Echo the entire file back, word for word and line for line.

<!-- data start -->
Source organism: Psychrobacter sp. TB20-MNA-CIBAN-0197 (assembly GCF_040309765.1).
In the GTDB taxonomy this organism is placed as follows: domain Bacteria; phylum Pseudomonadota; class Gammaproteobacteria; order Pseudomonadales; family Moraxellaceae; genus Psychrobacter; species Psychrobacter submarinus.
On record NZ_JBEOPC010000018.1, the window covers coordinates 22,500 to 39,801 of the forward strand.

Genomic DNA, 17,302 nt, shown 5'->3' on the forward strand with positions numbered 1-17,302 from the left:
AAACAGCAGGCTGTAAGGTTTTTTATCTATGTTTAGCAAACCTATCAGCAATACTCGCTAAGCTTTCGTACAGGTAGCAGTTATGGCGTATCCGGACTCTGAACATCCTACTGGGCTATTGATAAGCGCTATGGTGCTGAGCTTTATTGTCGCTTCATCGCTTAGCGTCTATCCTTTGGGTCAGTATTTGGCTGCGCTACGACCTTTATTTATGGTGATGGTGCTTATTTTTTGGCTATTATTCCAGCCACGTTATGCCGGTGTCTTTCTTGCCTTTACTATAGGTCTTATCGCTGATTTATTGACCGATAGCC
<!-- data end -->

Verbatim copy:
Source organism: Psychrobacter sp. TB20-MNA-CIBAN-0197 (assembly GCF_040309765.1).
In the GTDB taxonomy this organism is placed as follows: domain Bacteria; phylum Pseudomonadota; class Gammaproteobacteria; order Pseudomonadales; family Moraxellaceae; genus Psychrobacter; species Psychrobacter submarinus.
On record NZ_JBEOPC010000018.1, the window covers coordinates 22,500 to 39,801 of the forward strand.

Genomic DNA, 17,302 nt, shown 5'->3' on the forward strand with positions numbered 1-17,302 from the left:
AAACAGCAGGCTGTAAGGTTTTTTATCTATGTTTAGCAAACCTATCAGCAATACTCGCTAAGCTTTCGTACAGGTAGCAGTTATGGCGTATCCGGACTCTGAACATCCTACTGGGCTATTGATAAGCGCTATGGTGCTGAGCTTTATTGTCGCTTCATCGCTTAGCGTCTATCCTTTGGGTCAGTATTTGGCTGCGCTACGACCTTTATTTATGGTGATGGTGCTTATTTTTTGGCTATTATTCCAGCCACGTTATGCCGGTGTCTTTCTTGCCTTTACTATAGGTCTTATCGCTGATTTATTGACCGATAGCC